Meier’s version of early Spartan history is eventful and exciting indeed and offers a blend of the conventional and the unusual which is at first sight quite appealing. Its main virtue lies in focusing on the social structure of Sparta as the key to understanding political and military change. When investigating changes in warfare, for instance, he helpfully concentrates on the nature of military organization, rather than on introduction of hoplite armour and the phalanx formation with which much of the debate has traditionally been preoccupied. With most of the contemporary evidence Meier deals rather well, and his analysis of Spartan aristocratic culture (18-44) is certainly worth reading, even if it contains some minor oddities. (I have great difficulty swallowing pea-soup as an aristocratic prestige food [65-6], which is surely just the opposite of what Alkman says [F17 Page].) His long discussion of citizen ideology in Tyrtaeus, ‘an aristocrat in civic garb’ (236), is also important, despite a whimsical reading of the fragments of Eunomia which involves, among other things, the gratuitous deletion of the last two lines of F4 West (246-7) and the interpretation of F2 West as if it stated Sparta’s claim to rule the Peloponnese, when it so obviously states instead the kings’ claim to rule Sparta (253-8). Several important parts of Meier’s case, however, seem to me really very weak, especially where he draws on stories and institutions of classical, or later, date.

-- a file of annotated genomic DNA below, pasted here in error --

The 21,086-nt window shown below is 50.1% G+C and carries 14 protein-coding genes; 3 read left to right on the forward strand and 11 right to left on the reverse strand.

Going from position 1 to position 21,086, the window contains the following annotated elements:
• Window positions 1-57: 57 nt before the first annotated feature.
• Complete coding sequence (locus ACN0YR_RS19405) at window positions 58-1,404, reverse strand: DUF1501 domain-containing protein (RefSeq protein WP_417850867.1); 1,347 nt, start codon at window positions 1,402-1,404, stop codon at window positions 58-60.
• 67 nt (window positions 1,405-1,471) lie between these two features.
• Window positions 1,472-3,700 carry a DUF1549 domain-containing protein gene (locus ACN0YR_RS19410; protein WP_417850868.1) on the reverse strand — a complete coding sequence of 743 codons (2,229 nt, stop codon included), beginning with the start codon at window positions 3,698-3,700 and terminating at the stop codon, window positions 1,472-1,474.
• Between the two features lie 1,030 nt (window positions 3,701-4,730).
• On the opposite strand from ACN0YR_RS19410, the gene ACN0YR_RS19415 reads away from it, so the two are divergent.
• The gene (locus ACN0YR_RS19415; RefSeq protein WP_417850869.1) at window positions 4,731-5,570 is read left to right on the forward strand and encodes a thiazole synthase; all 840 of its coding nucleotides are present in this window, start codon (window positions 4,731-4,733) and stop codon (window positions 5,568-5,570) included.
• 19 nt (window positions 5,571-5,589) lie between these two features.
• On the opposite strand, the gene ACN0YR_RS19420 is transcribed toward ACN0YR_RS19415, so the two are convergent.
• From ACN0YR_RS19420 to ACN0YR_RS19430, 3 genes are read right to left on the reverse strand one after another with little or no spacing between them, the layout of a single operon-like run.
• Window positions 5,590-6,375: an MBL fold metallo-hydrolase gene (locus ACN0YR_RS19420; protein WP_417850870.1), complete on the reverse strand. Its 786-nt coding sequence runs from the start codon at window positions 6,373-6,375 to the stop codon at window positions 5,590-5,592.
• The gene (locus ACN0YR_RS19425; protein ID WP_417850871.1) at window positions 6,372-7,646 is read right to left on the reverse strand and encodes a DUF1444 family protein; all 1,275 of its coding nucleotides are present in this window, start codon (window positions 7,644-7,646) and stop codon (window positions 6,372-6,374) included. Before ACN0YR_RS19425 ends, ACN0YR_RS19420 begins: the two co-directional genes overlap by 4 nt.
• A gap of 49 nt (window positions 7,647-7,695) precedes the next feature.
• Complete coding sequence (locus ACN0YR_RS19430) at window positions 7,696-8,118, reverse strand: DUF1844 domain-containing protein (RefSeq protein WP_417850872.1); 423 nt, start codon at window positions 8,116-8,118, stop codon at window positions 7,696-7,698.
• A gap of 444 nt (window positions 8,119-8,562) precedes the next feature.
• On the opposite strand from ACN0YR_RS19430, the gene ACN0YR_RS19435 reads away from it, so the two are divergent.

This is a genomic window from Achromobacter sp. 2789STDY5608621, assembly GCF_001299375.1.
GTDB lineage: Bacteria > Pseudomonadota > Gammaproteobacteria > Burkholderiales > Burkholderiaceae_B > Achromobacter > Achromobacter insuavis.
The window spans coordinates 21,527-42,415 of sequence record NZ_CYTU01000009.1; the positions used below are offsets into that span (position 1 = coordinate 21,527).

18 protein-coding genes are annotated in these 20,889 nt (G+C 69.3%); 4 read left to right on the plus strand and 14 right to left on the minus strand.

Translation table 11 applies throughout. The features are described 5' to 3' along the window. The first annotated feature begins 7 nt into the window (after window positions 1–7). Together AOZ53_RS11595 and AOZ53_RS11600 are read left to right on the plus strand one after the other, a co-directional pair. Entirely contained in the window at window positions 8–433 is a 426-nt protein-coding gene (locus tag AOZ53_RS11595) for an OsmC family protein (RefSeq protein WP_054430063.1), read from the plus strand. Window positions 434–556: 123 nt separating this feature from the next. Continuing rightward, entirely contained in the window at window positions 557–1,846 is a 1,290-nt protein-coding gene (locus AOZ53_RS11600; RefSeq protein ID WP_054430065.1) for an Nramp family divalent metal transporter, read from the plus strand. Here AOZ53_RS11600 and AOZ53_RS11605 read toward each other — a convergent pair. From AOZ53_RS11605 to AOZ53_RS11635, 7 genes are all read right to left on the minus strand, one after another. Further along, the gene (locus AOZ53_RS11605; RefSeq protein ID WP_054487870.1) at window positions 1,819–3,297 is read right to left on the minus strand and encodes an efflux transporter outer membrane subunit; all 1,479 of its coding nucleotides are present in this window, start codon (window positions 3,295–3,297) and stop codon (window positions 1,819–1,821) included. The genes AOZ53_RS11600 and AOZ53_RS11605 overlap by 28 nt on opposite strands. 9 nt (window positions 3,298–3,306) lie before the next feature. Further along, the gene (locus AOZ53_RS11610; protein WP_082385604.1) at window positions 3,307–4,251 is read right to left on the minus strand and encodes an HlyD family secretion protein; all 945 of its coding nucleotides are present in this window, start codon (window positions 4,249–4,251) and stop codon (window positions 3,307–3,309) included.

Take his most striking innovation, the secret societies. He substantiates the idea that these existed and played a crucial historical role with three arguments: (a) secret societies are attested as an Indoeuropean phenomenon and therefore, even if there is no direct evidence for them in Sparta, ‘we may nevertheless assume that such societies played a central role in daily life, especially in the archaic period’ (151); (b) two classical stories about archaic events may refer to their activities (151-4); (c) the classical krypteia is best understood as derived from earlier secret societies (154-70). The first argument, of course, has no force. Even if one accepts the notion that there are institutions shared by all Indoeuropeans, and even if one further accepts that the occurrence of secret societies among Germanic tribes and Persians (142-50) makes them such an Indoeuropean institution — two Big Ifs — there is no reason to suppose that this Ur -phenomenon still existed in seventh-century Sparta. Of the two stories adduced, one is the tale of the Parthenioi (Strabo 6.3.2-3) which tells us that the plotters were mostly young men who on the day of the coup somehow identified themselves by means of headgear (153-4). Only the eye of faith can see this as evidence of secret society membership. The second story is the Messenian version of the first clash between themselves and the Spartans (Pausanias 4.4.3), which features a surprise attack by young Spartans in female dress, suggestive of the mix of ritual transvestism and terror tactics which secret societies have been known to practice (151-3). Unfortunately, this tale is clearly a later invention rather than an authentic tradition about archaic practice: the Spartan version claimed that the Messenians had started it all by attacking a group of Spartan women (Pausanias 4.4.2), and the Messenian story was invented as an answer to this charge: the ‘women’ killed had been youths in disguise, not helpless victims but devious aggressors.